Author: Nalini Singh
Publisher: Berkley Sensation
Age Group: Adult
Used to cold silence, Faith NightStar is suddenly being tormented by dark visions of blood and murder. A bad sign for anyone, but worse for Faith, an F-Psy with the highly sought after ability to predict the future. Then the visions show her something even more dangerous - aching need...exquisite pleasure. But so powerful is her sight, so fragile the state of her mind, that the very emotions she yearns to embrace could be the end of her.
Changeling Vaughn D'Angelo can take the form of either man or jaguar, but it is his animal side that is overwhelmingly drawn to Faith. The jaguar's instinct is to claim this woman it finds so utterly fascinating and the man has no argument. But while Vaughn craves sensation and hungers to pleasure Faith in every way, desire is a danger that could snap the last threads of her sanity. And there are Psy who need Faith's sight for their own purposes. They must keep her silenced - and keep her from Vaughn.
I remember reading Visions of Heat right after finishing Slave to Sensation, which I think was a huge mistake. Those two books are so different that I remember feeling annoyed reading about Faiths and Vaughn's story. It was just so much different, because at some point it lacked this deep passion that I loved in the first novel so much.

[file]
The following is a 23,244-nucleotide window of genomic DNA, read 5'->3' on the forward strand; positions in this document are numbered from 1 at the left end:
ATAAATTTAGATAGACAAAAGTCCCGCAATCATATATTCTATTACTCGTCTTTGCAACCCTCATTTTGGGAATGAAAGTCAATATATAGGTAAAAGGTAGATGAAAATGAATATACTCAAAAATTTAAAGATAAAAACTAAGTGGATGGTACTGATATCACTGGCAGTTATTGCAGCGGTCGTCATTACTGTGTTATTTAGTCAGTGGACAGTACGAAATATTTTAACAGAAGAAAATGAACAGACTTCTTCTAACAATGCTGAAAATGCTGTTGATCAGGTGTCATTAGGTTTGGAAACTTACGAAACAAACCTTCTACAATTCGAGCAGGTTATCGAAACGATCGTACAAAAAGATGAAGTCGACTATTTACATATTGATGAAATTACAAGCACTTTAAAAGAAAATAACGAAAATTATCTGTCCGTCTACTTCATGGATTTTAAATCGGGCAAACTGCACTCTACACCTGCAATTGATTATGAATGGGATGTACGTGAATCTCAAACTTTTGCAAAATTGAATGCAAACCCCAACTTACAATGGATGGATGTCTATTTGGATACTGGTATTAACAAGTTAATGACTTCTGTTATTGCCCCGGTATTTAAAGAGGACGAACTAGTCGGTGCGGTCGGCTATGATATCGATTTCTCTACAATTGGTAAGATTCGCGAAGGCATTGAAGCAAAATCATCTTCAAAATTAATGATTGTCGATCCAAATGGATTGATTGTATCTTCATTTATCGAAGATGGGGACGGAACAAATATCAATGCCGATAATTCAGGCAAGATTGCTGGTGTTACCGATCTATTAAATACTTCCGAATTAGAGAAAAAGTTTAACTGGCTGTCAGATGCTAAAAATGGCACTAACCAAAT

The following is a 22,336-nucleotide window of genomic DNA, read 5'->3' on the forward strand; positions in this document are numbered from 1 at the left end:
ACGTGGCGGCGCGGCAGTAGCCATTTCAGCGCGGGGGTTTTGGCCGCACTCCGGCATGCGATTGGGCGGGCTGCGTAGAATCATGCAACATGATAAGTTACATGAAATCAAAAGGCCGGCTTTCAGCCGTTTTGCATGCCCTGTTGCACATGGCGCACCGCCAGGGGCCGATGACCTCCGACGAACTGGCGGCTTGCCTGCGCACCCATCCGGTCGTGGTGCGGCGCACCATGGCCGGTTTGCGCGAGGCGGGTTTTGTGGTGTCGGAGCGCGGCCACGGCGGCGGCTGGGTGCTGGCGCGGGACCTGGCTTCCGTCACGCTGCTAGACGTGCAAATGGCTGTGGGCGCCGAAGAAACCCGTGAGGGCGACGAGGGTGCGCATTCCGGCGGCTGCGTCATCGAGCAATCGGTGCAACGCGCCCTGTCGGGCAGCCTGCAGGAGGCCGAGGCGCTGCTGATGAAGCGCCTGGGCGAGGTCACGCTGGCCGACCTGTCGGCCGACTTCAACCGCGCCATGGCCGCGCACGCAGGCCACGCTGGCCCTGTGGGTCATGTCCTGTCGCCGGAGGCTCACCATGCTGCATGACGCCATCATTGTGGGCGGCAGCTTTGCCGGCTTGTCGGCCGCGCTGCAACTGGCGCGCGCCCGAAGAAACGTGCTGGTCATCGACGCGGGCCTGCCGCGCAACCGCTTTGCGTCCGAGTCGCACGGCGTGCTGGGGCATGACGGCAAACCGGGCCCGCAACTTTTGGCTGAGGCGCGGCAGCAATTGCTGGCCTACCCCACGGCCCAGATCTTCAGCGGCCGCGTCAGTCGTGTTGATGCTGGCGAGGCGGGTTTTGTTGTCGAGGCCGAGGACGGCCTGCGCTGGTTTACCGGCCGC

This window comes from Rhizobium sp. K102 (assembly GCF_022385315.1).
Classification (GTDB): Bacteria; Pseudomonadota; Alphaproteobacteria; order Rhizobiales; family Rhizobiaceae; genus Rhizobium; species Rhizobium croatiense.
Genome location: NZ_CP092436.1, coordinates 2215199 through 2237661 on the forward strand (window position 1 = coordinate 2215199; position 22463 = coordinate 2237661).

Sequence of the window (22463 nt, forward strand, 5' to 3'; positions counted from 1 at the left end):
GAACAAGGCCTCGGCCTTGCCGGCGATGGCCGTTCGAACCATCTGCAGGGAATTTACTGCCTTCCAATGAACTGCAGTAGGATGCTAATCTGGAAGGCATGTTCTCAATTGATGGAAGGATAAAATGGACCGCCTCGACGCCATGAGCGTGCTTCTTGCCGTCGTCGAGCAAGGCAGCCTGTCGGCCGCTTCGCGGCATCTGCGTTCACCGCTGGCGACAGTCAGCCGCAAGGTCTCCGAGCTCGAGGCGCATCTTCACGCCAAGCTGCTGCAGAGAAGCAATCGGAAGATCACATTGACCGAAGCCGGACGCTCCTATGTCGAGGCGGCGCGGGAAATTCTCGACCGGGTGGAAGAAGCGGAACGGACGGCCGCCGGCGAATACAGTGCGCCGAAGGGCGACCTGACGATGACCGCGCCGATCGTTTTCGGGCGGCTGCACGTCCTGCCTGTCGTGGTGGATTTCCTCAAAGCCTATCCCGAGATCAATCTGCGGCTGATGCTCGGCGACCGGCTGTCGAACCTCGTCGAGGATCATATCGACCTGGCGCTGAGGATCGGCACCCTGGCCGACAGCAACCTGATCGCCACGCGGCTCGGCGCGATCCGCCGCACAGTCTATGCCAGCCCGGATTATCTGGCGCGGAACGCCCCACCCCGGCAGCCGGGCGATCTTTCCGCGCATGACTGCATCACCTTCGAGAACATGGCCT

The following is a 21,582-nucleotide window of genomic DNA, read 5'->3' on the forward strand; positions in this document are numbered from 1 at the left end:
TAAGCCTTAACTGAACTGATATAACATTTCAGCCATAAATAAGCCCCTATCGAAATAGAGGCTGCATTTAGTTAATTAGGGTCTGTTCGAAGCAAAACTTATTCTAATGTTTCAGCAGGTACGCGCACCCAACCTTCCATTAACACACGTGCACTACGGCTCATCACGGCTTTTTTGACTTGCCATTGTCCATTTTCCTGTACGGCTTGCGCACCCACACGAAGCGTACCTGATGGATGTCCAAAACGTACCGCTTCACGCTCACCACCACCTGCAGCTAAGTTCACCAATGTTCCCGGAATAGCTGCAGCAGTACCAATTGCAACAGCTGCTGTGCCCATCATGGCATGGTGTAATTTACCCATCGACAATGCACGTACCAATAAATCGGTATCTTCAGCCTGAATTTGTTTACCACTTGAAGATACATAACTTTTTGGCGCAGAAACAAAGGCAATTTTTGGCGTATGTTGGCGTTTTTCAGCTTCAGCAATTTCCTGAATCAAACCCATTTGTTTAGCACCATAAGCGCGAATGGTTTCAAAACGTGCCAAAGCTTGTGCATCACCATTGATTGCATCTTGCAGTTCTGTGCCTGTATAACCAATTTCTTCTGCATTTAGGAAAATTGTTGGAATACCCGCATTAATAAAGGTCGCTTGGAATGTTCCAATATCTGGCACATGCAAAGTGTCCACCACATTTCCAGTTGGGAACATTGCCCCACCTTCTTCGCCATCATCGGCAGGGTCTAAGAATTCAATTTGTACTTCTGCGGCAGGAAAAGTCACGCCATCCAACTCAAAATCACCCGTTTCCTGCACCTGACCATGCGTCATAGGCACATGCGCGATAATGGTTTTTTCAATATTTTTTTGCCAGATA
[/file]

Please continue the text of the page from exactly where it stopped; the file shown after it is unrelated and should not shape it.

I changed my mind about Visions of Heat when I reread the book again after some time had passed. I felt like I finally understood the motives and intentions of this strange couple.
I´m also always thrilled to read those short and rare chapters featuring Sascha and Lucas. Another central point why I love Singh´s work. She always keeps the reader updated on how the other characters develop that she focused on in previous books.
Also the conflict between Psy and Changeling gets more and more intense. I find it quite refreshing to get to know the Psy Council. Each member is a mystery and their secrets are dark and plenty. I always had a thing for the villain, and now there are so many!
See the review of Slave to Sensation